As The Associated Press reports:
Americans are plenty angry at Congress in the aftermath of the debt crisis and Republicans could pay the greatest price, a new Associated Press-GfK poll suggests.
The poll finds the tea party has lost support, Republican House Speaker John Boehner is increasingly unpopular and people are warming to the idea of not just cutting spending but also raising taxes – anathema to the GOP – just as both parties prepare for another struggle with deficit reduction.
To be sure, there is plenty of discontent to go around. The poll finds more people are down on their own member of Congress, not just the institution, an unusual finding in surveys and one bound to make incumbents particularly nervous. In interviews, some people said the debt standoff itself, which caused a crisis of confidence to ripple through world markets, made them wonder whether lawmakers are able to govern at all.
This is particularly interesting news as Colorado prepares to vote on Proposition 103, a measure that would temporarily raise taxes in order to fund public schools. If Prop. 103 passes, it would send a clear signal that railing only about spending and budget cuts isn’t going to get you elected in 2012.
Results like these also make us question the wisdom of Democrats in Colorado trying to accuse Republicans of supporting tax increases and being too vague in their proclamations. For example, this press release from earlier this week out of the Colorado Democratic Party:
As Washington Republican leaders have signaled that they prefer to increase payroll taxes for working families, Colorado House Minority Leader Sal Pace offered his assessment of the GOP position and their priorities.
“2.5 million Coloradans saved $1.7 billion in income taxes due to President Obama’s payroll tax holiday, and now all of a sudden Washington Republicans don’t know whether or not to support this measure again for 2012.” said Representative Pace. “I wish I could say that I’m shocked or surprised, but this is just typical Washington politics at its worst, out-of-touch, tone-deaf, and ignorant of the interests of the middle class. Extending the payroll tax holiday is a no-brainer, and I hope that Scott Tipton calls on Speaker Boehner when he’s here next week to extend this important tax cut for the middle class.”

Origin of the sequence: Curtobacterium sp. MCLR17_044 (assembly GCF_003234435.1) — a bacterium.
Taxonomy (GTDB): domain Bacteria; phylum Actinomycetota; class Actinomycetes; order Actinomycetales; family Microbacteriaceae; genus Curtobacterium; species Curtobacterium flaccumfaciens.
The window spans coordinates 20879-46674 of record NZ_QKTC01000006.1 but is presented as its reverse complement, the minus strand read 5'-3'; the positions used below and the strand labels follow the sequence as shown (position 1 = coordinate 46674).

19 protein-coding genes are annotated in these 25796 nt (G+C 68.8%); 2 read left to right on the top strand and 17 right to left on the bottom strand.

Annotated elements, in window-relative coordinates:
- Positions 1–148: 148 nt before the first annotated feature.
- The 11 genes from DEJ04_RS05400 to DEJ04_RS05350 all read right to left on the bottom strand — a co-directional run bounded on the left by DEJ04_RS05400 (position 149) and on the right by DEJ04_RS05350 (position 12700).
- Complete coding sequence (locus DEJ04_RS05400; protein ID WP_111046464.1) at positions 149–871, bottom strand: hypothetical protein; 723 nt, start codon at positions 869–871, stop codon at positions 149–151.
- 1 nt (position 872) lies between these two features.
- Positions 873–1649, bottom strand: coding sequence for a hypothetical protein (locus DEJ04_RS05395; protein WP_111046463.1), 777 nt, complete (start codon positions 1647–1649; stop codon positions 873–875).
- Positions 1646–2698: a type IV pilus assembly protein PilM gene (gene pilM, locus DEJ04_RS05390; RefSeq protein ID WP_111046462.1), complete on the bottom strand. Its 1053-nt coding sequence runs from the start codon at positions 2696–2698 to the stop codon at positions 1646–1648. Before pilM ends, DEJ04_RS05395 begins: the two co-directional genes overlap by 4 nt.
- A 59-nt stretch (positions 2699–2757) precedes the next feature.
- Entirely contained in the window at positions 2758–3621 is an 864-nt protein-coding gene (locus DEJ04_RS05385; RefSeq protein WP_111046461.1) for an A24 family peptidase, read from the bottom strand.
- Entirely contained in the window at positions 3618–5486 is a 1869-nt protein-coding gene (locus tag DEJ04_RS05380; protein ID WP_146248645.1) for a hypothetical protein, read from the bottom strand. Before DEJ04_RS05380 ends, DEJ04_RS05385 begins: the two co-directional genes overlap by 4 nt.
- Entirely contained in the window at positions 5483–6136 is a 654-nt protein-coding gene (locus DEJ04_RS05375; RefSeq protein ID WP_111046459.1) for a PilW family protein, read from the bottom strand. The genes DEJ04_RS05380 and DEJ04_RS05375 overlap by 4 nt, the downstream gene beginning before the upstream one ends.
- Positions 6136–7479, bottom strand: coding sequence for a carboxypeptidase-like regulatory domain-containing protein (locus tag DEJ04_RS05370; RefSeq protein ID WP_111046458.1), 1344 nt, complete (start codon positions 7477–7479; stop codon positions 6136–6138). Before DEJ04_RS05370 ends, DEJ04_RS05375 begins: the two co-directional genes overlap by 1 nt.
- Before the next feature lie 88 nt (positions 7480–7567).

While Republicans opposed closing any tax loopholes that affect the wealthy during the recent debt ceiling negotiations and many Republican Presidential candidates have signed a pledge to “oppose any and all tax increases,” the payroll tax holiday has provided relief to 160 million middle-class families. Whether Presidential candidates stick to their pledge, and whether Republican leaders in Washington fight as hard for middle-class families as they fought for corporate jet owners, remains to be seen.
The press release gets much more specific in the last paragraph, but the quick takeaway from this release is that Republicans are bad because they are supporting tax increases. The problem is that many voters, not just Democrats, are beginning to see tax increases as necessary — which means that Democrats like Sal Pace need to be very careful about making sure their message is not simplified to sound like Republicans are pushing tax increases in general. Democrats should be supporting tax increases — though certainly not the payroll tax increase — and stand up as responsible leaders. The public may not like tax increases, but as recent polls continue to show, they like irresponsible and ineffective leadership even less.